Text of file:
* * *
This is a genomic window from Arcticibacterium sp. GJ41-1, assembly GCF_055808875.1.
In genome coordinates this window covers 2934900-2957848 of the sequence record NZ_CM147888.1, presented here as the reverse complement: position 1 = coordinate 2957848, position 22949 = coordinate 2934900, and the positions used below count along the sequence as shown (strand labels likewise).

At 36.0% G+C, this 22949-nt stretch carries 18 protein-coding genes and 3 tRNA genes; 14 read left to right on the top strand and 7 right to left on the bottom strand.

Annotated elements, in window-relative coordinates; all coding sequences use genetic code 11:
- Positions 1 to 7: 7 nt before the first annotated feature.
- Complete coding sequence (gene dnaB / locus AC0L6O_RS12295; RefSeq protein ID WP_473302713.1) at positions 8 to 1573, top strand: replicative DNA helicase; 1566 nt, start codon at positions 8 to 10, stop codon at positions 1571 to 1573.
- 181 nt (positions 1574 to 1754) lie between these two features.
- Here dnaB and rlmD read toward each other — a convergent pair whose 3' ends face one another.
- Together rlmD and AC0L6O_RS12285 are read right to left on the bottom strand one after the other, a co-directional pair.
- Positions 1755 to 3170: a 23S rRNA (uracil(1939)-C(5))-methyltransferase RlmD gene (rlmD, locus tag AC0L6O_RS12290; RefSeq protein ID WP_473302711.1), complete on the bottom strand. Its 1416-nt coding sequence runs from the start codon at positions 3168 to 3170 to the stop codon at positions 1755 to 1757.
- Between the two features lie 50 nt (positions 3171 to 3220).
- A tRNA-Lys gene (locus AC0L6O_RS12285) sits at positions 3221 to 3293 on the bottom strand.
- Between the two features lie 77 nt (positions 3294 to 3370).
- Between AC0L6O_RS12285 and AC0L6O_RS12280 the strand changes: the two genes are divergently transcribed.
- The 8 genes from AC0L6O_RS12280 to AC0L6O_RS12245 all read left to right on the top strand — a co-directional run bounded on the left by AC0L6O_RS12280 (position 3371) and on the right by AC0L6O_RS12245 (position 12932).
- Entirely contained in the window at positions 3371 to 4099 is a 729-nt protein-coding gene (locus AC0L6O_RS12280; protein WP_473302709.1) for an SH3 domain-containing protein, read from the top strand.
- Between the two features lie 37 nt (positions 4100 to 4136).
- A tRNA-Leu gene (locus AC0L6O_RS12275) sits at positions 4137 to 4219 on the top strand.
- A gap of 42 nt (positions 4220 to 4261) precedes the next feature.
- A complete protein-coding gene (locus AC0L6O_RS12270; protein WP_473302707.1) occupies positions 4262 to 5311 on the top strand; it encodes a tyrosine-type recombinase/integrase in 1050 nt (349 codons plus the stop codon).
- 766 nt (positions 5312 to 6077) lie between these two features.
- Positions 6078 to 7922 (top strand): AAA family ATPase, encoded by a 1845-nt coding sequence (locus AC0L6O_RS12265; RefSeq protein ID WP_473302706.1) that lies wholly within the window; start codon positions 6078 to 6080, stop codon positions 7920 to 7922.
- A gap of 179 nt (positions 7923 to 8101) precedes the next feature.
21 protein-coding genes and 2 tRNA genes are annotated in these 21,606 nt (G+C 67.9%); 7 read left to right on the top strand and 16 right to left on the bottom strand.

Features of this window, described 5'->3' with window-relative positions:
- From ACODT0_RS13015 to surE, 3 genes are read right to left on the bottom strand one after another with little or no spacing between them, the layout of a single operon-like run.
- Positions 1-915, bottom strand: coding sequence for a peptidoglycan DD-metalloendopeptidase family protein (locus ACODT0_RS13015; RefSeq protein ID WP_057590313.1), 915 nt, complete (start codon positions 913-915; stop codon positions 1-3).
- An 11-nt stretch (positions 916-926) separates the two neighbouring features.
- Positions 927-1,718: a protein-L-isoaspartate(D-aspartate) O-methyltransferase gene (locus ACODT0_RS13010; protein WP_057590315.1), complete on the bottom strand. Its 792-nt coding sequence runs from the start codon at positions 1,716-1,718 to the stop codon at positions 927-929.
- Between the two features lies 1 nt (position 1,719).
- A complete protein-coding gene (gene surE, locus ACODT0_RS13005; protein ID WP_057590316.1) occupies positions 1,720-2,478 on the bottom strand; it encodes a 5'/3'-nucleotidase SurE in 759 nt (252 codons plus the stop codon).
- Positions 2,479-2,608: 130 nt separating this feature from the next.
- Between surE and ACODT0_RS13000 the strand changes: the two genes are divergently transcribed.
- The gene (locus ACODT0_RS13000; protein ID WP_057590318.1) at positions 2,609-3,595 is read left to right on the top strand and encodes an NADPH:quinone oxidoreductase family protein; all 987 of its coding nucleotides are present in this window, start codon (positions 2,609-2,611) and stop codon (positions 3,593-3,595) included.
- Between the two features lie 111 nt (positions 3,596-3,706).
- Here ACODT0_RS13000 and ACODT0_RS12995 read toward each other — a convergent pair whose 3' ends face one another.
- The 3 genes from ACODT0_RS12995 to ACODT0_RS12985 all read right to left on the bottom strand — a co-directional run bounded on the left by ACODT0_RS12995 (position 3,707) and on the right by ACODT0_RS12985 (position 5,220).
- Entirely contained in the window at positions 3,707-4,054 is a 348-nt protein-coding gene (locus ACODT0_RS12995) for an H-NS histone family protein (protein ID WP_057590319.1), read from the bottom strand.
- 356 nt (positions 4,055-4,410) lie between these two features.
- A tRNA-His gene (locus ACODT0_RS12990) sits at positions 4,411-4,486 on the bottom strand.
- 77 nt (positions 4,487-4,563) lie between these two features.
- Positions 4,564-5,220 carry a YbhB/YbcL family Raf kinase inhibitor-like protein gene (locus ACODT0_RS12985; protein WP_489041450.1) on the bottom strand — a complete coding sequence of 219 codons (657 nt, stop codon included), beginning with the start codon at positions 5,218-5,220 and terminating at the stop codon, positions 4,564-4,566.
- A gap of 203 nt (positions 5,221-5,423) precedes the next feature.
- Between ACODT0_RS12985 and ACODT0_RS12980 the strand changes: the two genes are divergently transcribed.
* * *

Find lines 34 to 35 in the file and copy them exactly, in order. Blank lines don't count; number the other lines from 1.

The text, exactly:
- The gene (locus ACODT0_RS13000; protein ID WP_057590318.1) at positions 2,609-3,595 is read left to right on the top strand and encodes an NADPH:quinone oxidoreductase family protein; all 987 of its coding nucleotides are present in this window, start codon (positions 2,609-2,611) and stop codon (positions 3,593-3,595) included.
- Between the two features lie 111 nt (positions 3,596-3,706).